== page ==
new study published in Nature Communications.
Specifically, the tool can aid doctors in identifying a “molecular diagnosis” based on a patient’s tumor and cancer characteristics, Kun-Hsing Yu, MD, PhD, the study’s senior author and an assistant professor of biomedical informatics at Harvard Medical School, Boston, said in an interview.
The Multi-omics Multi-cohort Assessment (MOMA) “successfully identified indicators of how aggressive a tumor was and how likely it was to behave in response to a particular treatment,” as well as patients’ overall and disease-free survival, noted Harvard Medical School in a press release. “Based on an image alone, the model also pinpointed characteristics associated with the presence or absence of specific genetic mutations – something that typically requires genomic sequencing of the tumor.”
The researchers designed the tool to offer “transparent reasoning,” so that if a clinician asks it why it made a certain prediction, it would be able to explain its reasoning and the variables it used, the press release noted.
“We first allow AI to explore any correlation, and then we try to explain those correlations using existing pathology terms that experts will be able to understand,” Dr. Yu said in an interview.
Although the tool is freely available to clinicians and researchers, it’s not yet ready for clinical use. When it is, the tool has the potential to provide timely, accurate decision support based on tumor imaging.
Colorectal cancer is the second most common cause of death from cancer in the United States, with more than 53,000 deaths each year, and the patient population has been gradually skewing younger over the past 2 decades.
Although clinicians already use histopathology and genetic analysis to guide treatment, the process can take several days or weeks in some areas, and these services may not be available in all parts of the world.
“Currently, a clinician has to send a [tissue] sample from the tumor specimen to genomic sequencing labs and wait for a week, sometimes up to 3 or more weeks, to get genomic sequencing results,” Dr. Yu said. That means a patient’s anxiety grows as they wait to find out which treatments might benefit them or how they might respond to a particular treatment.
Additionally, current knowledge for predicting patient survival, beyond considering the patient’s cancer stage, age, and general health status, is limited, Dr. Yu said.
The MOMA platform was trained on information from 1,888 patients with colorectal cancer from three national cohorts: 628 patients from The Cancer Genome Atlas (TCGA) program, 927 patients from the Nurses’ Health Study with Health Professionals Follow-Up Study (NHS-HPFS), and 333 patients from the Prostate, Lung, Colorectal and Ovarian (PLCO) Cancer Screening Trial.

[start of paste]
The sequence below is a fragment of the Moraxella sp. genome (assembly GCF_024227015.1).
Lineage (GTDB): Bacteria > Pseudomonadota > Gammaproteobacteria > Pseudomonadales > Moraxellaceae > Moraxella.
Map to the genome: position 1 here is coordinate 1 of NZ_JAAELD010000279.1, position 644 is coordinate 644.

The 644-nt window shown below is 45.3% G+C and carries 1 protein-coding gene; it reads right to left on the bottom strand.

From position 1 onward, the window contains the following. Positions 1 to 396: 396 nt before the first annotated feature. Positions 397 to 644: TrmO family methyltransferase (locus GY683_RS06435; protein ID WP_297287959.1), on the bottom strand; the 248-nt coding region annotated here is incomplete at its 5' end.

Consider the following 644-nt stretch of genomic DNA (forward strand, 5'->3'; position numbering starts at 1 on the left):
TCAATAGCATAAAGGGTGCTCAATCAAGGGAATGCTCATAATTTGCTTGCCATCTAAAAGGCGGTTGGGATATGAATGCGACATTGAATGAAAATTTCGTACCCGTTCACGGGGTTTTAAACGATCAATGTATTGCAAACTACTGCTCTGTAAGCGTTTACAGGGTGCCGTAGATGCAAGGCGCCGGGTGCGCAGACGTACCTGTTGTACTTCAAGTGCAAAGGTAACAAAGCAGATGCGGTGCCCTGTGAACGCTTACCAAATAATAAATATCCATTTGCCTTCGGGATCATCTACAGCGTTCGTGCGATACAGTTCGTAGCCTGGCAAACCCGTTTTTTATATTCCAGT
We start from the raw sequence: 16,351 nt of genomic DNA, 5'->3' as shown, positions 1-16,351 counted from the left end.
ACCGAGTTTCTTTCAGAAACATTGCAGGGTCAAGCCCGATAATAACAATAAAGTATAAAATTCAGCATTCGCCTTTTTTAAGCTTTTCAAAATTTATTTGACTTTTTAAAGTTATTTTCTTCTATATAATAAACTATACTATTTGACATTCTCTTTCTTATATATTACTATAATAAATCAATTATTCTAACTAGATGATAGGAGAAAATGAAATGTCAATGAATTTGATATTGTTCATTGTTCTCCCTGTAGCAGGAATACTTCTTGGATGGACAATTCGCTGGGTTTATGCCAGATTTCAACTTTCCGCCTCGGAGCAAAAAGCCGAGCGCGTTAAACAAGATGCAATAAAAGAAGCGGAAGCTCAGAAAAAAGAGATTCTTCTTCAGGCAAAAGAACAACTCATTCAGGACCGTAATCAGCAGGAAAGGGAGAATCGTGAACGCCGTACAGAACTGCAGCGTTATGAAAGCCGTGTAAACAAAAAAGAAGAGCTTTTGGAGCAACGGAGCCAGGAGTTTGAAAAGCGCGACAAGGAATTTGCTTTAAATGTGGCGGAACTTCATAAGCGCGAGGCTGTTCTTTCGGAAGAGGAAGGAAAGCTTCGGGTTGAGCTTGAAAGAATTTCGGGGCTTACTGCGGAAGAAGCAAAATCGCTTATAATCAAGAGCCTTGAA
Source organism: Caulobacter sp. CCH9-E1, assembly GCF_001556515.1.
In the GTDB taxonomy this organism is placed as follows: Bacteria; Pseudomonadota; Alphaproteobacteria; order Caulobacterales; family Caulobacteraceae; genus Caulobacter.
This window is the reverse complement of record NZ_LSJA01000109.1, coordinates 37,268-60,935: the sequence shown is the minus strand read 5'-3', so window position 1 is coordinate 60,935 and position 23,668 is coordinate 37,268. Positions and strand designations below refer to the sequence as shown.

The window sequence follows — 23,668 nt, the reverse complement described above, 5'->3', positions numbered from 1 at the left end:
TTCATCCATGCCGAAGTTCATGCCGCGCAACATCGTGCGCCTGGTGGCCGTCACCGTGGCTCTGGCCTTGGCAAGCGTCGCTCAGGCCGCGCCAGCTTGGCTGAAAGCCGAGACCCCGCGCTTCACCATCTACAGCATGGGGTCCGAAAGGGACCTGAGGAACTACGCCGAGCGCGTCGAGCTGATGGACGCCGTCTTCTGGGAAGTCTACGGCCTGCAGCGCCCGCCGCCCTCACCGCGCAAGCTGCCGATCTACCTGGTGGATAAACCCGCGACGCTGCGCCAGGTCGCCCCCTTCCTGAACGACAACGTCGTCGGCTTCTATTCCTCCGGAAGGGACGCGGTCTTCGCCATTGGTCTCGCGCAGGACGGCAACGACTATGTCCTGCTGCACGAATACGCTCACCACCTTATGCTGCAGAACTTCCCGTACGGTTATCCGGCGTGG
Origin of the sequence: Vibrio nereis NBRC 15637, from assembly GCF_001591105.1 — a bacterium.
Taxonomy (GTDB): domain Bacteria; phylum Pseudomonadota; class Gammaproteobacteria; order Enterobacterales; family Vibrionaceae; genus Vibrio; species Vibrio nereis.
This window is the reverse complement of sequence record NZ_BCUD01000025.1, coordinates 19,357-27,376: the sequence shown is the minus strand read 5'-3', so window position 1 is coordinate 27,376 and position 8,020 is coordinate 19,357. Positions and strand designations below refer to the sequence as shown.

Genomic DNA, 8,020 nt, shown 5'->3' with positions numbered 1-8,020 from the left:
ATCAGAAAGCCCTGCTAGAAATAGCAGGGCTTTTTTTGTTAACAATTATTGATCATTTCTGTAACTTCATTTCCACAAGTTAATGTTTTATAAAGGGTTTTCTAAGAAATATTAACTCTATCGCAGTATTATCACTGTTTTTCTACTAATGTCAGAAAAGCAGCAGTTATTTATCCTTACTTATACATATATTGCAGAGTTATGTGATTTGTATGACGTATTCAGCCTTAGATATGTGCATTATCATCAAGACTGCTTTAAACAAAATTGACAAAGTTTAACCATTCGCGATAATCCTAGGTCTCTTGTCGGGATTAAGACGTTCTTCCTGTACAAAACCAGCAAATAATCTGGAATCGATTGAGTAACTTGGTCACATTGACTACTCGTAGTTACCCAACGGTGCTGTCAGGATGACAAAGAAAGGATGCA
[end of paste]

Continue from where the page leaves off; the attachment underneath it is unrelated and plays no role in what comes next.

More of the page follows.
During the training, they fed the model information about the patients’ age, sex, cancer stage, and outcomes, as well as their tumors’ “multi-omic” information: the cancers’ genomic, epigenetic, protein, and metabolic profiles. Researchers showed the AI model digital, whole-slide histopathology images of tumor samples and asked it to look for visual markers related to tumor types, genetic mutations, epigenetic alterations, disease progression, and patient survival with the goal of enabling the platform to detect patterns that are indiscernible to the human eye.
They then tested the MOMA platform’s ability to interpret images by feeding it new tumor sample images from different patients and asking it to predict their survival and progression-free survival.
The researchers found that the tool successfully identified overall survival outcomes in patients with stage I or II cancer in the TCGA cohort, which they further validated with the NHS-HPFS and PLCO cohorts. The platform revealed that “dense clusters of adenocarcinoma cells are highly indicative of worse overall survival outcomes” and that the interaction of cancer cells with smooth muscle cells in cancerous areas predicted poorer overall survival.
MOMA was slightly more effective in predicting progression-free survival for stage I and stage II colorectal cancer across all three cohorts.
“Compared with the overall survival prediction, our progression-free survival model puts more emphasis on infiltrating lymphocytes and regions associated with extracellular mucin in its prediction,” the authors noted.
Prediction of overall survival and progression-free survival for stage III colorectal cancer showed similar levels of accuracy, they noted.
The tool also successfully assessed patients’ likely response to immunotherapy using predictions of microsatellite instability, since high MSI indicates a better response to immune checkpoint inhibitors.
MOMA outperformed a different machine-learning algorithm in predicting the copy number alterations and other features related to cancer development, and it predicted the likelihood of a BRAF mutation, which is linked to poorer prognosis.